And yet in deeper ways he’s the same as ever. He still speaks in the sandpaper basso profundo that electrified his fellow metalworkers. And for all his polished manners and fine clothes, nothing vexes Lula more than being trapped in his office. “He gets nervous when he spends too much time at his desk,” says his cabinet chief, Gilberto Carvalho. “He says, ‘I need to get out and travel, and meet people.’ His connection is with the little guy.” The president likes nothing more than to ditch protocol, go off script, and (to the despair of his security detail) wade into an adoring crowd. Nevertheless, to his credit, he has resisted his followers’ urgings to amend the Constitution so he can seek a third term and warns against the false high of celebrity. “Popularity is like blood pressure,” he says. “Sometimes it’s high and sometimes it’s low. What you need is to keep it under control.”

That’s a skill he acquired the hard way. Starting in 1989, he ran for president three times, surging in early polls only to hit a wall on voting day. By the late ’90s he was on the verge of quitting politics. Instead, he did something bolder: he remade himself. He stopped his fist-waving harangues, climbed into a suit, and hired a speech coach and a marketing wizard. More important, he tempered his leftist politics. The turning point was June 2002. He was ahead in the polls, but Brazil’s economy was tanking—largely, it seemed, because investors were spooked by the prospect of President Lula. He responded with a “Letter to the Brazilian People,” pledging to honor contracts, pay down the country’s debts, abide by the International Monetary Fund’s requirements, and generally play by the rules of the market. It was the gamble of his career, the political equivalent of tacking into a hurricane. Hardliners from his Workers Party (PT) accused him of betraying and caving in to bankers and capitalist carpetbaggers. Business executives were also wary: could the “new” Lula be trusted? Investors sat on their hands.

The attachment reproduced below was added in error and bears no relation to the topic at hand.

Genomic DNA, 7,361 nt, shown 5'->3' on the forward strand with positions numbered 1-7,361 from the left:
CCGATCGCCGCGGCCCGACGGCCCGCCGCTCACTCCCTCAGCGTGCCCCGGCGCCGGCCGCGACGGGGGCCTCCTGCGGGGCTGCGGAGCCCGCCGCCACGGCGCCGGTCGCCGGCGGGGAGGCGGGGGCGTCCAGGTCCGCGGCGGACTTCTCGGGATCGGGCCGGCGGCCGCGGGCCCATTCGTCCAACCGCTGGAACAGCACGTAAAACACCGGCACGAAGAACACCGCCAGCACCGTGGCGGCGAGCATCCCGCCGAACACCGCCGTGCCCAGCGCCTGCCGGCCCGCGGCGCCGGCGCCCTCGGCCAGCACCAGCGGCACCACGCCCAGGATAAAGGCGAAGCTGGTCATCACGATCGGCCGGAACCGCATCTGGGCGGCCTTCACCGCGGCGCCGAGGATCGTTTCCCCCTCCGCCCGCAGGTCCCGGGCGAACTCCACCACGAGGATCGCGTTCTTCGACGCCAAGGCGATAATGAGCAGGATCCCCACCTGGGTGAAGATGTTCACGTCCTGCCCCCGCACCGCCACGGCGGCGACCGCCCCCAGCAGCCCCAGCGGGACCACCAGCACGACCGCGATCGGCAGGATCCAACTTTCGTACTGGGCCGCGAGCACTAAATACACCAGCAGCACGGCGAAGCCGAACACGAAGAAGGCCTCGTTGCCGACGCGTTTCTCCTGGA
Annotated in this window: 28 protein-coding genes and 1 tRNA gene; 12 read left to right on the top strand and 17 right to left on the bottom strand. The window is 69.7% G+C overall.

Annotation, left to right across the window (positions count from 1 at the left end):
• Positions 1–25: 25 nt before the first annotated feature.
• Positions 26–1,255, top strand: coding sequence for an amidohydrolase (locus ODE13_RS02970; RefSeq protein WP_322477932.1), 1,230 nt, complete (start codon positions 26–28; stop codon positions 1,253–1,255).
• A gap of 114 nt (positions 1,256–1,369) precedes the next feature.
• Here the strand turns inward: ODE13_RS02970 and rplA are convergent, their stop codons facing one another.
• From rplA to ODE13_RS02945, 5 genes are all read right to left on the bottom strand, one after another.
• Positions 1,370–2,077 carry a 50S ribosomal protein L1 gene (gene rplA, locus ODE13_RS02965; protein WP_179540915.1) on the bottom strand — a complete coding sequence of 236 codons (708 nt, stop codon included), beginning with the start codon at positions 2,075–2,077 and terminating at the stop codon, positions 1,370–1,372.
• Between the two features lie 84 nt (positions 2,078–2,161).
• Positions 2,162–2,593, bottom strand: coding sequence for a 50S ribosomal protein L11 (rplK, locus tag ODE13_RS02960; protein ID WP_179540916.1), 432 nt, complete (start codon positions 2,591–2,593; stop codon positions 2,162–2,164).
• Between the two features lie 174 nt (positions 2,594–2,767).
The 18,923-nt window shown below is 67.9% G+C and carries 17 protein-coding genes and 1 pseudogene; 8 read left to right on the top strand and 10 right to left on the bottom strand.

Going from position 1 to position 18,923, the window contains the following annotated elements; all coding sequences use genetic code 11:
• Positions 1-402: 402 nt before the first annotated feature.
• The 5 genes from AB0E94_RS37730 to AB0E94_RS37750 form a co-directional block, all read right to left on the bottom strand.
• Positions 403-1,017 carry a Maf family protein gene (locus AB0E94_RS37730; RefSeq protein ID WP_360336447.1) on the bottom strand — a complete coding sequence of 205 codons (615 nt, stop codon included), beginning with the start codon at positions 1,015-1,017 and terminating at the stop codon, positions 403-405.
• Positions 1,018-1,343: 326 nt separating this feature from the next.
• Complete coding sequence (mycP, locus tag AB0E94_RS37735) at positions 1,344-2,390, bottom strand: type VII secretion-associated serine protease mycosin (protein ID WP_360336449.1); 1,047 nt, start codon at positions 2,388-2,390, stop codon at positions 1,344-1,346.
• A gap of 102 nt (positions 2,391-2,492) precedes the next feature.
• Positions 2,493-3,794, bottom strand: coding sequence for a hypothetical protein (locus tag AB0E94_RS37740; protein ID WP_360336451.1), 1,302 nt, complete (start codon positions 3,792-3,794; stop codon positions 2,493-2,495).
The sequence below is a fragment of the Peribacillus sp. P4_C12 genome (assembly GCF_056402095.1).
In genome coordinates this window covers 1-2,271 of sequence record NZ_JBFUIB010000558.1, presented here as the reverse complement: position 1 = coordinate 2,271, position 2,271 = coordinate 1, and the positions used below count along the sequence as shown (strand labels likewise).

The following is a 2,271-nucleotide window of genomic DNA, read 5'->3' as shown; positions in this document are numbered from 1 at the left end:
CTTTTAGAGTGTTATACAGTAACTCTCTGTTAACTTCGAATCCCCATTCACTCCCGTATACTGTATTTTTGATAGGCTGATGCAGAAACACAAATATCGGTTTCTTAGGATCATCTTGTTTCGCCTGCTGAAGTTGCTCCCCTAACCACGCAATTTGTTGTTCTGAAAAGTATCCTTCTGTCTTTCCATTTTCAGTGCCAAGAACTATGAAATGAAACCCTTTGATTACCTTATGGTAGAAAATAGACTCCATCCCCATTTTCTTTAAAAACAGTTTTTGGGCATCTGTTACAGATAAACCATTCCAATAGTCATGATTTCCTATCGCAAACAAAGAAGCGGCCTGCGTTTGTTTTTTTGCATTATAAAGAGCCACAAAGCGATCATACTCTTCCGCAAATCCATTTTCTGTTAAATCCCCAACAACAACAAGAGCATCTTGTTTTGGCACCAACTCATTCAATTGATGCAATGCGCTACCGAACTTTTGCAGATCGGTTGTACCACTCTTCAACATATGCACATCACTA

He won by a landslide, but the hard work had only begun. The pre-election financial turmoil had gutted economic growth and forced a steep devaluation of Brazil’s currency. “It wasn’t easy,” recalls Lula. “We had no foreign credit. Our [hard currency] reserves were extremely low. Inflation was showing strong signs of resurgence. The economy was gridlocked.” But an even bigger challenge was to live down the hard-left image he and the ruling PT had acquired over the years. “We took office amid a huge crisis of mistrust,” says Carvalho, his cabinet chief and a longtime friend. “We were a minority in Congress. The press was skeptical.” After all, Carvalho allows, “Until then everything we’d stood for was not paying the foreign debt, raising salaries. It would have been a disaster.”